CSU, Chico

The Effect of Tree Shelters on Blue Oak Seedling Growth

The Effect of Tree Shelters on Blue Oak Seedling Growth

Steve Timme

Introduction

California’s blue oaks reduce rangeland soil erosion, absorb deep soil nutrients other range species cannot reach, and provide wildlife habitat.  Unfortunately, blue oak populations are declining, due in part to browsing.  British ranchers and farmers have used tree shelters to protect young trees from browsing.  Also, translucent, but colored plastic tree shelters may promote growth in comparison with wire mesh tree shelters.  The objective of this experiment was to compare the growth of blue oak seedlings sheltered by wire mesh or colored plastic shelters.

Materials and Methods

The study site – a private ranch --is in the foothills about 3 miles southwest of Elk Creek, Glenn County, CA.  In January 1998 the ranch manager planted acorns on the ridge and slopes of a small hill.  In the spring of 1998 the emergent seedlings were randomly assigned to four treatment groups: wire mesh cylinder, Tree-pee, Blue-ex and Tree-Pro shelters.  After the shelters were installed over the seedlings, a mat mulch was placed around the trees and a 5’ diameter “hog wire” cylinder was installed around the tree-sheltered seedlings and secured with two T-posts.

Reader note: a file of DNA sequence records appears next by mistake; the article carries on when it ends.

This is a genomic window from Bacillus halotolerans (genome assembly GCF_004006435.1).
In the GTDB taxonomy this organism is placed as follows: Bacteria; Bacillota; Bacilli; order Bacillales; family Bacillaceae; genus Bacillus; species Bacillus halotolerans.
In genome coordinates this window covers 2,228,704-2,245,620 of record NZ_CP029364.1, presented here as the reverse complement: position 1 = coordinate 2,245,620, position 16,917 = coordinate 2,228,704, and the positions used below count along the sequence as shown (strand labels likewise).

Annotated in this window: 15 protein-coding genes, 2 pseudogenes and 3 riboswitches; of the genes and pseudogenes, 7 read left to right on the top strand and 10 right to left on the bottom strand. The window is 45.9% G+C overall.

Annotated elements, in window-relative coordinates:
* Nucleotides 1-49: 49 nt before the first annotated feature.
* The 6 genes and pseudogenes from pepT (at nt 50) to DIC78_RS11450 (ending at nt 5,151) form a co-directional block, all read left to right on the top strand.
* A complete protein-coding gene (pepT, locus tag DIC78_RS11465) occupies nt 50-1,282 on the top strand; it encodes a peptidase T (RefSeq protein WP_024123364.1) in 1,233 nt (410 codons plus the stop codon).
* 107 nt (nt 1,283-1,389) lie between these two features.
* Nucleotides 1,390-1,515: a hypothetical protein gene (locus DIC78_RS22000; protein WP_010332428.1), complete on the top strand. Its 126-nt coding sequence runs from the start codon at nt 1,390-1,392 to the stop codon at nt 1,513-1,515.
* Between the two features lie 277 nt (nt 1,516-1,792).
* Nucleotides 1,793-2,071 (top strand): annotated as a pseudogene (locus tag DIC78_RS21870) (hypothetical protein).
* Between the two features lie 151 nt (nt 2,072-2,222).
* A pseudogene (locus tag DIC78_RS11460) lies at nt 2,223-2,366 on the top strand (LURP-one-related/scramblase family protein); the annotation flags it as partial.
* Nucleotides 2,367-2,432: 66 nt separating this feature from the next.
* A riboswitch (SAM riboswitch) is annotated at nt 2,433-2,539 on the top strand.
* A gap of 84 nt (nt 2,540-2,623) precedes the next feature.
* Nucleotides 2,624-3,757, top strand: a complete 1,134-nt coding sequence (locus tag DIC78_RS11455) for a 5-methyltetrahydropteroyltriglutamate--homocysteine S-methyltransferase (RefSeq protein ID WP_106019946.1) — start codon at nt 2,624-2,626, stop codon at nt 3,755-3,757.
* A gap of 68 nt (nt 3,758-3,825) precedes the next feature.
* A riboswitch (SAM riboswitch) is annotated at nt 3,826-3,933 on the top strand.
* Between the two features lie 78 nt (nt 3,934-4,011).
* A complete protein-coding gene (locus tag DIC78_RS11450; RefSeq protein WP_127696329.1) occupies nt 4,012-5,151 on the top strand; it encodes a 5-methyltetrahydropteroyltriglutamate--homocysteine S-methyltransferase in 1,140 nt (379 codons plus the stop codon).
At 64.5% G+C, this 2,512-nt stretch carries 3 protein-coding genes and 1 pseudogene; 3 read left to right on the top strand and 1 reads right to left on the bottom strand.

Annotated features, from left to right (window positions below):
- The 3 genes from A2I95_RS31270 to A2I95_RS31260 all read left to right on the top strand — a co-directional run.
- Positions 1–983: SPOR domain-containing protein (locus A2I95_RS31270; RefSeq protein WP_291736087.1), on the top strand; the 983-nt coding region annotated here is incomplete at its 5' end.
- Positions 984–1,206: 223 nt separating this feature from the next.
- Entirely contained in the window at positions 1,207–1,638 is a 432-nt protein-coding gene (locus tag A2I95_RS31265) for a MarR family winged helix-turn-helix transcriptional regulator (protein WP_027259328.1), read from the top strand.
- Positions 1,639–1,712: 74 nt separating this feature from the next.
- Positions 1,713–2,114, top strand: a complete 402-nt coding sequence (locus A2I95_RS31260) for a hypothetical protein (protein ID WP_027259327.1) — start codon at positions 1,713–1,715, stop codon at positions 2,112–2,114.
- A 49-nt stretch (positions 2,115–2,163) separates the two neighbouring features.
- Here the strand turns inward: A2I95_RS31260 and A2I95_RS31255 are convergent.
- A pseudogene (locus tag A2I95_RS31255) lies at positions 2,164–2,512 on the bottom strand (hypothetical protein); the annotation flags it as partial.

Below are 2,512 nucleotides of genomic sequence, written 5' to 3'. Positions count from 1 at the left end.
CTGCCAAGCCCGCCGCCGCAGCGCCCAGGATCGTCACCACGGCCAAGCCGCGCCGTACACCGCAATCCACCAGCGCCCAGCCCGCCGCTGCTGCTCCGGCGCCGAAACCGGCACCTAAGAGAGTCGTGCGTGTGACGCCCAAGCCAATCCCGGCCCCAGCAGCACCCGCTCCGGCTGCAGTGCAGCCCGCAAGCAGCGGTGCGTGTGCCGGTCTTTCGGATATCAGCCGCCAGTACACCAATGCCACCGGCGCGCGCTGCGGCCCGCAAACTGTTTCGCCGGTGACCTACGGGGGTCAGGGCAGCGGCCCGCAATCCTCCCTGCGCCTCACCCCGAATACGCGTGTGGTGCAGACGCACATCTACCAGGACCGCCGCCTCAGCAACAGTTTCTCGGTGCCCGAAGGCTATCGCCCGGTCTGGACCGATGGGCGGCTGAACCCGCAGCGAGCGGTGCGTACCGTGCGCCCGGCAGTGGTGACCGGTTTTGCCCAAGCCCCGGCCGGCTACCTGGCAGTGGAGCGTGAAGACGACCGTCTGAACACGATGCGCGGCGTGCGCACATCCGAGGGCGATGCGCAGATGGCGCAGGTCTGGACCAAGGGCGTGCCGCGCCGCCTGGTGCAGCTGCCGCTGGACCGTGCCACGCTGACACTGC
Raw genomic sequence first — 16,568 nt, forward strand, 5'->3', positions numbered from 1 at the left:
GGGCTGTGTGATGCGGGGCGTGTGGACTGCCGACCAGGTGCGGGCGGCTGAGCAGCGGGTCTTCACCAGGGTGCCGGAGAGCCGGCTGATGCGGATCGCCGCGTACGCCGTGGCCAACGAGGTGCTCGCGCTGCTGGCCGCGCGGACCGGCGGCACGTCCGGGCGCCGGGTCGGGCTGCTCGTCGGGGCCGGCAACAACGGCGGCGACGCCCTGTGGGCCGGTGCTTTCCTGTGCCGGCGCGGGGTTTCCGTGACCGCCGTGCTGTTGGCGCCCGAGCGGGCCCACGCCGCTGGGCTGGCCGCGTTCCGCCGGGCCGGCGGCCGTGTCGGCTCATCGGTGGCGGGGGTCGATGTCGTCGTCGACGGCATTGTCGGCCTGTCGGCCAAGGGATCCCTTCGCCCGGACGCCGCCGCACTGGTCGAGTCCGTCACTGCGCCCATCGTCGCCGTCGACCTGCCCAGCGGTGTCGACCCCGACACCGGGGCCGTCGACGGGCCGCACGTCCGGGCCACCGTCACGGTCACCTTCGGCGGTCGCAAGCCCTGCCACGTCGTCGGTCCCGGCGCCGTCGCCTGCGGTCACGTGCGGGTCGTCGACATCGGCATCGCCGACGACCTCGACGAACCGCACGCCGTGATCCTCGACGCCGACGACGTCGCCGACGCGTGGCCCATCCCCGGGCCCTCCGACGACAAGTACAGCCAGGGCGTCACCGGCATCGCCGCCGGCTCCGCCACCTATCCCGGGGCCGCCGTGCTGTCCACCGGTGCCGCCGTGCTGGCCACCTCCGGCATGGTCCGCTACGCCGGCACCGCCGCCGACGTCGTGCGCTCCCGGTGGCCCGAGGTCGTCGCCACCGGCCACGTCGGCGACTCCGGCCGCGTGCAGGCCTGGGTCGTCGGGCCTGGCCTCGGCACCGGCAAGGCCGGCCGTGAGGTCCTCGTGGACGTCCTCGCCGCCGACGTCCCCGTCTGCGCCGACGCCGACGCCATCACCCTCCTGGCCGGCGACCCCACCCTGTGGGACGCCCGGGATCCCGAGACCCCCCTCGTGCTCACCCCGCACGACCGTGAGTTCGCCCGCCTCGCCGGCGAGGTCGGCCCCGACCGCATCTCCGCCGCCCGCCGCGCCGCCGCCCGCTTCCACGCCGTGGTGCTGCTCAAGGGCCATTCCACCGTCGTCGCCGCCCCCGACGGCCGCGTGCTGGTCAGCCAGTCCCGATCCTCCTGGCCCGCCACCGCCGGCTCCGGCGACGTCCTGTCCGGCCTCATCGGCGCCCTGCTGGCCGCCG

Results

Rodents killed some trees, with cattle damaging many more, because the wire cylinders failed to exclude them.  Five wire mesh and five Tree-pee trees survived.  Four Blue-ex and four Tree-Pro trees survived.  Heights of the surviving trees were measured in April, 1999.  These data were analyzed as a completely randomized design.  Treatments did not significantly differ as p = 0.45.  See Figure 1.  Also wire mesh did not differ from the three commercial tree shelters asp>0.05.

Discussion

The major problem to overcome in studies as this one continues to be the protection of seedlings from cattle and deer.  Efforts to compare tree shelters will likely be wasted unless trees can be protected from large browsers.

Figure 1

References

Gerlach, T. Hill slope troughs for measuring sediment movement. Revue de Geomorphologic Dynamique. 1967. State of California: Department of Transportation, Division of New Technology. Control (Type D). 03-11-96.

Thomas, Fred. CERUS ConsultinR. Interview. Sept. 1997.

Back to Top